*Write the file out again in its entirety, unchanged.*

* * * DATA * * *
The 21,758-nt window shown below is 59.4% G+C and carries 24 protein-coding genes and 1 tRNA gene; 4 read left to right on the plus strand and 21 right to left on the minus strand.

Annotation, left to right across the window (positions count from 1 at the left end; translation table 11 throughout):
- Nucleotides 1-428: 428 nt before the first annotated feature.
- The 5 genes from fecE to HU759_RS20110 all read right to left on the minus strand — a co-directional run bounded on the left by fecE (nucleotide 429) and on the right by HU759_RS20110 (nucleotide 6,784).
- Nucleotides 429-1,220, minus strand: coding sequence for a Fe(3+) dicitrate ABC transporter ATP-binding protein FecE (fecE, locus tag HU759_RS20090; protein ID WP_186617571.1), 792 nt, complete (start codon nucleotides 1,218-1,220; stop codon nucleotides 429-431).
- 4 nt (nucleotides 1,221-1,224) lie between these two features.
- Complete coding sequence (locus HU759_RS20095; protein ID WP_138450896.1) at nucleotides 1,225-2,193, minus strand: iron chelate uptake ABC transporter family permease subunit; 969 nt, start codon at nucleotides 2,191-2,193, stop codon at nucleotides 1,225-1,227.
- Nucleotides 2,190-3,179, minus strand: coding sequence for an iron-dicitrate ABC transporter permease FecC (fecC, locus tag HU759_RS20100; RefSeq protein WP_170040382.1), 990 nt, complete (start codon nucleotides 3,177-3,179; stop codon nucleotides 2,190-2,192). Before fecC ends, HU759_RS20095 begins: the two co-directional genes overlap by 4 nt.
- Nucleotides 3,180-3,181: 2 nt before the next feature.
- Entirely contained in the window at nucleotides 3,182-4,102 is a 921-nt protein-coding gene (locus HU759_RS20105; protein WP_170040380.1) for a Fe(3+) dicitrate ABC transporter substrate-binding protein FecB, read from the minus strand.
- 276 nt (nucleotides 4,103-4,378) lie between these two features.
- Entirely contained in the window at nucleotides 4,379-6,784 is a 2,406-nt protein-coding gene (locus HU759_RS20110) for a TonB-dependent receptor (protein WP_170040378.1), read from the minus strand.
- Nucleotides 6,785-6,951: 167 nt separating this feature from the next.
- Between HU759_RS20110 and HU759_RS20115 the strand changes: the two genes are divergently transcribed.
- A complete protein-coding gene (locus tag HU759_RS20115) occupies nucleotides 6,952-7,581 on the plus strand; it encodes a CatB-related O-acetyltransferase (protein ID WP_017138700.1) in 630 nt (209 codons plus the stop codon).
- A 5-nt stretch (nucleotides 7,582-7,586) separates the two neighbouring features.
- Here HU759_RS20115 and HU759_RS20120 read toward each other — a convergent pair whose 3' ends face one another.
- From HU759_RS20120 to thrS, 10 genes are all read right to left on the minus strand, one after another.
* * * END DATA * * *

The 21,758-nt window shown below is 59.4% G+C and carries 24 protein-coding genes and 1 tRNA gene; 4 read left to right on the plus strand and 21 right to left on the minus strand.

Annotation, left to right across the window (positions count from 1 at the left end; translation table 11 throughout):
- Nucleotides 1-428: 428 nt before the first annotated feature.
- The 5 genes from fecE to HU759_RS20110 all read right to left on the minus strand — a co-directional run bounded on the left by fecE (nucleotide 429) and on the right by HU759_RS20110 (nucleotide 6,784).
- Nucleotides 429-1,220, minus strand: coding sequence for a Fe(3+) dicitrate ABC transporter ATP-binding protein FecE (fecE, locus tag HU759_RS20090; protein ID WP_186617571.1), 792 nt, complete (start codon nucleotides 1,218-1,220; stop codon nucleotides 429-431).
- 4 nt (nucleotides 1,221-1,224) lie between these two features.
- Complete coding sequence (locus HU759_RS20095; protein ID WP_138450896.1) at nucleotides 1,225-2,193, minus strand: iron chelate uptake ABC transporter family permease subunit; 969 nt, start codon at nucleotides 2,191-2,193, stop codon at nucleotides 1,225-1,227.
- Nucleotides 2,190-3,179, minus strand: coding sequence for an iron-dicitrate ABC transporter permease FecC (fecC, locus tag HU759_RS20100; RefSeq protein WP_170040382.1), 990 nt, complete (start codon nucleotides 3,177-3,179; stop codon nucleotides 2,190-2,192). Before fecC ends, HU759_RS20095 begins: the two co-directional genes overlap by 4 nt.
- Nucleotides 3,180-3,181: 2 nt before the next feature.
- Entirely contained in the window at nucleotides 3,182-4,102 is a 921-nt protein-coding gene (locus HU759_RS20105; protein WP_170040380.1) for a Fe(3+) dicitrate ABC transporter substrate-binding protein FecB, read from the minus strand.
- 276 nt (nucleotides 4,103-4,378) lie between these two features.
- Entirely contained in the window at nucleotides 4,379-6,784 is a 2,406-nt protein-coding gene (locus HU759_RS20110) for a TonB-dependent receptor (protein WP_170040378.1), read from the minus strand.
- Nucleotides 6,785-6,951: 167 nt separating this feature from the next.
- Between HU759_RS20110 and HU759_RS20115 the strand changes: the two genes are divergently transcribed.
- A complete protein-coding gene (locus tag HU759_RS20115) occupies nucleotides 6,952-7,581 on the plus strand; it encodes a CatB-related O-acetyltransferase (protein ID WP_017138700.1) in 630 nt (209 codons plus the stop codon).
- A 5-nt stretch (nucleotides 7,582-7,586) separates the two neighbouring features.
- Here HU759_RS20115 and HU759_RS20120 read toward each other — a convergent pair whose 3' ends face one another.
- From HU759_RS20120 to thrS, 10 genes are all read right to left on the minus strand, one after another.